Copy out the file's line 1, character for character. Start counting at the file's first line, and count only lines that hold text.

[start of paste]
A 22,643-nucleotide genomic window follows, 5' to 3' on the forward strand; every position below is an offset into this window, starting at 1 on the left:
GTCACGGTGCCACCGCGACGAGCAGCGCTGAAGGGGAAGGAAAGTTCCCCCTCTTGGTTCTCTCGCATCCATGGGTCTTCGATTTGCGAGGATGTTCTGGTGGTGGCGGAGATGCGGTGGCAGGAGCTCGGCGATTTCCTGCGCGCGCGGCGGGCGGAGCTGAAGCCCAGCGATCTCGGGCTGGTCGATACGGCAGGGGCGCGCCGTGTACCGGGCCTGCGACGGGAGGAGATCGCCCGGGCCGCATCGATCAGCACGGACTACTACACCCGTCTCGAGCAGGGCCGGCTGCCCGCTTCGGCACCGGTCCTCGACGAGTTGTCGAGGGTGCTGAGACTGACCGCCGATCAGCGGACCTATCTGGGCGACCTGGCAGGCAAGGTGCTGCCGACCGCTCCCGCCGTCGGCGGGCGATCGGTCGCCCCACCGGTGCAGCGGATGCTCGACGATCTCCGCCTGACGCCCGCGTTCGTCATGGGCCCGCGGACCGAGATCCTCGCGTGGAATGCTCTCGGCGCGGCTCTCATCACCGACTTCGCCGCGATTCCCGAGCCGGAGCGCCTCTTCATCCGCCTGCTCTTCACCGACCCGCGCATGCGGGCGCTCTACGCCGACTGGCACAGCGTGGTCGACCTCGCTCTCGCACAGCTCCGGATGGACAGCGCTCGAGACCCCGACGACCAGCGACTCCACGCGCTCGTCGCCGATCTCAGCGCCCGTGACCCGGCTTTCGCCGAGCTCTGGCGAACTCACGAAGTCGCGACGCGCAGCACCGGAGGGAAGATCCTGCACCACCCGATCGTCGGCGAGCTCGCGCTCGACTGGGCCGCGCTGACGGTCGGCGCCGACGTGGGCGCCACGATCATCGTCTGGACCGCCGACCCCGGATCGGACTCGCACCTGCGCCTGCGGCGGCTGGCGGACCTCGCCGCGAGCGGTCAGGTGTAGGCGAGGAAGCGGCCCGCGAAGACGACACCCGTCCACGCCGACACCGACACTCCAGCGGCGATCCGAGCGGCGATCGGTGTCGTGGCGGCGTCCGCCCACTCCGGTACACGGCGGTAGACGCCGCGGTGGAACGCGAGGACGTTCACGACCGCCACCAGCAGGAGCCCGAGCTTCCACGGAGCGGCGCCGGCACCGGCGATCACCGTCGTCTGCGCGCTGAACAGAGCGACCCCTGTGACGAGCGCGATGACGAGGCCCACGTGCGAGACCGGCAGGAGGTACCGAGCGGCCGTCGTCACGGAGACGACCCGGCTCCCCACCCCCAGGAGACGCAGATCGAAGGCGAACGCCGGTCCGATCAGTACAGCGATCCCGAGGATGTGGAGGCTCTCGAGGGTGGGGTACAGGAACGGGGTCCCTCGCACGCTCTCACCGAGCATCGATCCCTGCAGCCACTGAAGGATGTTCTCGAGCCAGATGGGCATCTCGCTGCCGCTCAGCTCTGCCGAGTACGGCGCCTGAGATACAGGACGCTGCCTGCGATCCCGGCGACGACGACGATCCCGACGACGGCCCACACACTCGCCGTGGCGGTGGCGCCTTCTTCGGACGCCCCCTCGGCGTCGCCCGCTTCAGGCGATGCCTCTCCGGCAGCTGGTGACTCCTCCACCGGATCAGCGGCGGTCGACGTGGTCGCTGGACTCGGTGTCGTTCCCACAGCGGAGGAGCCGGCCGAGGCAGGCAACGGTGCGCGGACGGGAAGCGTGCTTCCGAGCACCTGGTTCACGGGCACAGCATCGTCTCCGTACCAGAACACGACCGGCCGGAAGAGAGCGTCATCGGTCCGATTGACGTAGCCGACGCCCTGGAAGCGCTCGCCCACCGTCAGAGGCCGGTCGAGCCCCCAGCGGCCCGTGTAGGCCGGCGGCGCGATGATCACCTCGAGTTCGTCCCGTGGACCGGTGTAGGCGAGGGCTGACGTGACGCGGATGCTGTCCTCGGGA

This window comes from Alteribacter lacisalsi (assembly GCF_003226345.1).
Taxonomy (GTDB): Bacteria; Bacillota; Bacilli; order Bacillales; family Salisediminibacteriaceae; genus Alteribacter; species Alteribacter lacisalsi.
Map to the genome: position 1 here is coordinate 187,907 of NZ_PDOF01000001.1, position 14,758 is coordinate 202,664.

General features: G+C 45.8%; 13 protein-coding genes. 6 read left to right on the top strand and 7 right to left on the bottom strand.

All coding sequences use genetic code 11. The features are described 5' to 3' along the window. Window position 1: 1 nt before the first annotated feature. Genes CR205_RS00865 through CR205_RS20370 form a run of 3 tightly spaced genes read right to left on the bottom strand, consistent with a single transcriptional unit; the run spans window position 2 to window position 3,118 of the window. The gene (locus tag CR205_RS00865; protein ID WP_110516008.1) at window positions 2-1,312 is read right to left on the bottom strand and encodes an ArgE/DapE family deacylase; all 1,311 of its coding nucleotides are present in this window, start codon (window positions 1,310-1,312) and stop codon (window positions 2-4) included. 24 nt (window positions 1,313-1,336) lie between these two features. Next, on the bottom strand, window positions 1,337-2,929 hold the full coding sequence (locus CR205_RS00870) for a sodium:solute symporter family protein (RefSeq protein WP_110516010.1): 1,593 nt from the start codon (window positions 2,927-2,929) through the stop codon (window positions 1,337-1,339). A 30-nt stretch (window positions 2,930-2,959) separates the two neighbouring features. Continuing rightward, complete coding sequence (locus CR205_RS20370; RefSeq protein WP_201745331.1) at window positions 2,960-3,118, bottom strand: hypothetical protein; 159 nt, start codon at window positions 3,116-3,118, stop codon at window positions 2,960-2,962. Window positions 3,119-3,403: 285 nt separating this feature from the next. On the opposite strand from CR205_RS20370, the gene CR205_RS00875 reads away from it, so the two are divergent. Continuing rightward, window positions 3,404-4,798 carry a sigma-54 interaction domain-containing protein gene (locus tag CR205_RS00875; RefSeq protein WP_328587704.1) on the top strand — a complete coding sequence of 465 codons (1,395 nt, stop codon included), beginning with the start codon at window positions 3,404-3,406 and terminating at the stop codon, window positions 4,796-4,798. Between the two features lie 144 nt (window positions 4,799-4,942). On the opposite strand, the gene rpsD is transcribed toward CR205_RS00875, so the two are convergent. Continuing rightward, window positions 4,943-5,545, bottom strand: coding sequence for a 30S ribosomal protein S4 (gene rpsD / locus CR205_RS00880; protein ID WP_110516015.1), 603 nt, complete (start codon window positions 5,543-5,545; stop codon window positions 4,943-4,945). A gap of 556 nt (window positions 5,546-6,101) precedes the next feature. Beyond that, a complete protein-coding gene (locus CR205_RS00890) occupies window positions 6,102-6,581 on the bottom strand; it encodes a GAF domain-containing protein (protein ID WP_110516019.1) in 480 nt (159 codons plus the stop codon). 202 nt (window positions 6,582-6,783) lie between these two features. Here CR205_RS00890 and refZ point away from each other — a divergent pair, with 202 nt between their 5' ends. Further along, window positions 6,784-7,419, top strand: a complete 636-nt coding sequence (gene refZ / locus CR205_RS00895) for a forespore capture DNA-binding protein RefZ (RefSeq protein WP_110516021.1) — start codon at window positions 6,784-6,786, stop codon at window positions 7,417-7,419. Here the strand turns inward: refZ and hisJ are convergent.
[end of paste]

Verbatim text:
A 22,643-nucleotide genomic window follows, 5' to 3' on the forward strand; every position below is an offset into this window, starting at 1 on the left: